Published on March 30, 2021

The View from my Seat

Stories from physical therapy

By Ernie Williamson / The Bulletin

Every hour people with disabilities arrive for their scheduled therapy at TIRR Memorial Hermann Outpatient Rehabilitation.

Some can walk in. Some need walkers. Many, like me, require wheelchairs.

Some arrive alone, often spending a good portion of the day waiting for specially-equipped METROLift vans to give them rides to and from the clinic.

Others arrive with caregivers. The fortunate have family members with them.

Some have arms that don’t work. Others, like me, have legs that won’t cooperate. Too many have neither legs nor arms that function.

But we all have one thing in common: We hope the typical one-hour sessions several times a week will help us get better… or at least not regress.

While waiting for my therapist and watching others arrive for therapy, I often wonder about individual cases. What cruel twist of fate has brought them to the clinic?

Were they born disabled or, like me, did they become disabled late in life? Were they in an accident, or did their health fail them? Will they recover, or is a permanent disability their destiny?

Here are a couple of their stories:

The doctor was scheduled to begin a week’s vacation with a Saturday round of golf with a buddy.
Just as the doctor was loading his clubs into his car, his buddy called and canceled. The doctor decided to skip golf and work around the house. A tree needed cutting.

The tree fell on the doctor, damaging his spine. When I last spoke to him, he was in a wheelchair, but hopeful about returning to work.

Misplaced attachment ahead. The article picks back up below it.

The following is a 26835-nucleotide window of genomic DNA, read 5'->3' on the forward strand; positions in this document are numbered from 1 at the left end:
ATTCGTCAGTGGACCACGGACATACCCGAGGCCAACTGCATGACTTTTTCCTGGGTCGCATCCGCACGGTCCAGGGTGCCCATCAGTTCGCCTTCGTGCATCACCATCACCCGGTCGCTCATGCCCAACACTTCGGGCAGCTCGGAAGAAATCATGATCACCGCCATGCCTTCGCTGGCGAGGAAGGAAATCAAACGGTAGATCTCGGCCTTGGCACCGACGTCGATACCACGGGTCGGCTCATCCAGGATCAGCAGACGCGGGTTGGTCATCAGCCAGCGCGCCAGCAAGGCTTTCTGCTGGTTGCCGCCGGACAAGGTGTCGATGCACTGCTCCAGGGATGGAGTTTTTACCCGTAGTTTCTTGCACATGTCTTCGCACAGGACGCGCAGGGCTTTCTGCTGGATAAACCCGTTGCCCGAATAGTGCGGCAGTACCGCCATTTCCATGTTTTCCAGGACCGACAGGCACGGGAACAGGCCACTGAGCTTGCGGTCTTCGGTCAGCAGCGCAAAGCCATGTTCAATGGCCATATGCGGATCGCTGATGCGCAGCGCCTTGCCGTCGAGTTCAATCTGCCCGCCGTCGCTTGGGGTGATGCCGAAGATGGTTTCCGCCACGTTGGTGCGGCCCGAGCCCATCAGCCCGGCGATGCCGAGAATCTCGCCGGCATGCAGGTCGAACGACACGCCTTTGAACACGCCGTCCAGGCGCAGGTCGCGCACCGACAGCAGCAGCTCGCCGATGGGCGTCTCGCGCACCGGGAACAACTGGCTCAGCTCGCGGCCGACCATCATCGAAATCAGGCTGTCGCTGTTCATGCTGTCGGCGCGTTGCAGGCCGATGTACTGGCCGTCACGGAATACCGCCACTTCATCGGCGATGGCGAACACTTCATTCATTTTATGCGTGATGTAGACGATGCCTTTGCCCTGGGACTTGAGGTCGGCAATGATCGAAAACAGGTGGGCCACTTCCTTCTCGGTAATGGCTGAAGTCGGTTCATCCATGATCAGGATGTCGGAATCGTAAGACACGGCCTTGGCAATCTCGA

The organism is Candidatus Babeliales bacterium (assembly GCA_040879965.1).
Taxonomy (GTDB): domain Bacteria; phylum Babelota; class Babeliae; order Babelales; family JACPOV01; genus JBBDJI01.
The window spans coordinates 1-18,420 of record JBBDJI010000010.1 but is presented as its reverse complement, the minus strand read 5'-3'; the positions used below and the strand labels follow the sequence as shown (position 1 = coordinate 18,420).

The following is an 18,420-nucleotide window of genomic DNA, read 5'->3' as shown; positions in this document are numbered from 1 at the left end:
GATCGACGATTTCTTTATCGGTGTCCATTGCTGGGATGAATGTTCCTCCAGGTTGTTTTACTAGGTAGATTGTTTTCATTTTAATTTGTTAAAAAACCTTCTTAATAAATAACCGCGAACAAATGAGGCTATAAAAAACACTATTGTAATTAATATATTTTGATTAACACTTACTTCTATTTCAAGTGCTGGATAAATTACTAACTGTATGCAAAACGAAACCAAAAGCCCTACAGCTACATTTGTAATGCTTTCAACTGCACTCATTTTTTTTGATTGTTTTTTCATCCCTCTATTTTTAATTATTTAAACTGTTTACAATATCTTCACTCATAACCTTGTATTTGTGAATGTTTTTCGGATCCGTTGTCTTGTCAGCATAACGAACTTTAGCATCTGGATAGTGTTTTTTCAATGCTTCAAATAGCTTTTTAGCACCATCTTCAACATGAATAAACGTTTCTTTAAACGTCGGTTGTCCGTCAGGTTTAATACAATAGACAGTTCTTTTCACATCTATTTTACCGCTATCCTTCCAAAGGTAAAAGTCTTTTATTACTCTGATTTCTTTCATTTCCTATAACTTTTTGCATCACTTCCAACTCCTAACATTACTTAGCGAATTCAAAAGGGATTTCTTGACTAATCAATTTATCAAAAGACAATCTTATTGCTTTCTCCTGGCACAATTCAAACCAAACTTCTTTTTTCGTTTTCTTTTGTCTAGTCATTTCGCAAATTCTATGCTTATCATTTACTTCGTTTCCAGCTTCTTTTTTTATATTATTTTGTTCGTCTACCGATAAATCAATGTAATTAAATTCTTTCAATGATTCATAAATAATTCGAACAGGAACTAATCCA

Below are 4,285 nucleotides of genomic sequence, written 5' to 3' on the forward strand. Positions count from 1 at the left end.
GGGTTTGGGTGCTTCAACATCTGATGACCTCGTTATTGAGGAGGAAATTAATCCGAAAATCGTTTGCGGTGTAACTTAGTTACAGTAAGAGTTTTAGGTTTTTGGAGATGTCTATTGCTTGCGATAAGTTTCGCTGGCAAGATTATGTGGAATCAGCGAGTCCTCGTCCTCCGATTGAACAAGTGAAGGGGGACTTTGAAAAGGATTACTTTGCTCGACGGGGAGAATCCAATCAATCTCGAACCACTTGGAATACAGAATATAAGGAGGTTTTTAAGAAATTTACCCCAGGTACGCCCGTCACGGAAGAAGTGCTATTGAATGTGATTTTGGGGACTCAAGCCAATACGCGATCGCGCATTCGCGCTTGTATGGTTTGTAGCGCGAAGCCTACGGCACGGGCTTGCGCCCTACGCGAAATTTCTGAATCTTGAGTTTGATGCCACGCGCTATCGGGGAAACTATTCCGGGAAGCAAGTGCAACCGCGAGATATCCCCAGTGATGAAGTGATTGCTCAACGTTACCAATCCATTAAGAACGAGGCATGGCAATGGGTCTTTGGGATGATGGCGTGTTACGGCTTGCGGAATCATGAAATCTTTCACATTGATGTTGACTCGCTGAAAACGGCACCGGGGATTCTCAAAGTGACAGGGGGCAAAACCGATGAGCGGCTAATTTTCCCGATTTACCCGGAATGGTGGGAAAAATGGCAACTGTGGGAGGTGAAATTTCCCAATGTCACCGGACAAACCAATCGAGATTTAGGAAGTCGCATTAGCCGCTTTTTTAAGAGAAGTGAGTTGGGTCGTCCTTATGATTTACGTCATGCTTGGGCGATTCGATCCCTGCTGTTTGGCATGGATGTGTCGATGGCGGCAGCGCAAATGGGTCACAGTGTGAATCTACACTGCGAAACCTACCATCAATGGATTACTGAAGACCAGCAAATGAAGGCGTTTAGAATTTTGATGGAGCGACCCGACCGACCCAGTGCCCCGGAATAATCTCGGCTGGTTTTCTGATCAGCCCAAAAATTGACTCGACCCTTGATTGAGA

The doctor, of course, is not the only person injured by a falling tree. Talk about fate! On July 14, 1984, Greg Abbott, at age 26, was paralyzed below the waist when an oak tree fell on him while he was jogging following a storm. Like me, the current governor underwent extensive rehabilitation at TIRR Memorial Hermann but has been in a wheelchair ever since.)

Then there is the young truck driver who was hauling sand for use at drilling sites in the Permian Basin. He already had made numerous runs during the day, but his company asked for a volunteer to make one last run that night. Despite being tired, the young trucker raised his hand.

When the trucker didn’t show at the drilling site on time, a search began. Several hours later, the trucker was found paralyzed and almost dead. His truck had run off the road.

When I last saw him, he was learning to feed himself and worrying about what the future held.
One young woman’s story hits close to home.

She had finished showering. There was no hint of what would happen next. When she stepped out of the shower, her legs collapsed, and she fell to the ground. Just like that.

She was eventually diagnosed with transverse myelitis, the same rare inflammatory disease that put me in a wheelchair.

When I last spoke with her, she was hoping to buy hand controls for her car so she could at least drive.

You would think being at the clinic might be depressing. For me, at least, it isn’t. My twice-a-week visits give me a chance to see the human spirit soar.

I am often inspired by the resilience of so many disabled persons. Many struggle against the odds while carrying themselves with dignity despite the indignities thrown their way.

I admire the caregivers, particularly family members. Many have given up on their dreams to help a loved one.

Of course, there are the therapists. Most handle seven patients a day. They are dedicated and always offer encouragement.

Most of all, when I am going through therapy at the clinic, I am always reminded of a couple of things.

Although I can’t walk, I have upper body strength. I can think. I can drive. I can read. I can still go see my granddaughters and daughter. And I have a wonderful wife who supports me.

(Ernie Williamson welcomes reader input. Please contact Ernie at williamsonernie@gmail.com. Or, send letters in care of The Bulletin, PO Box 2426, Angleton, TX. 77516)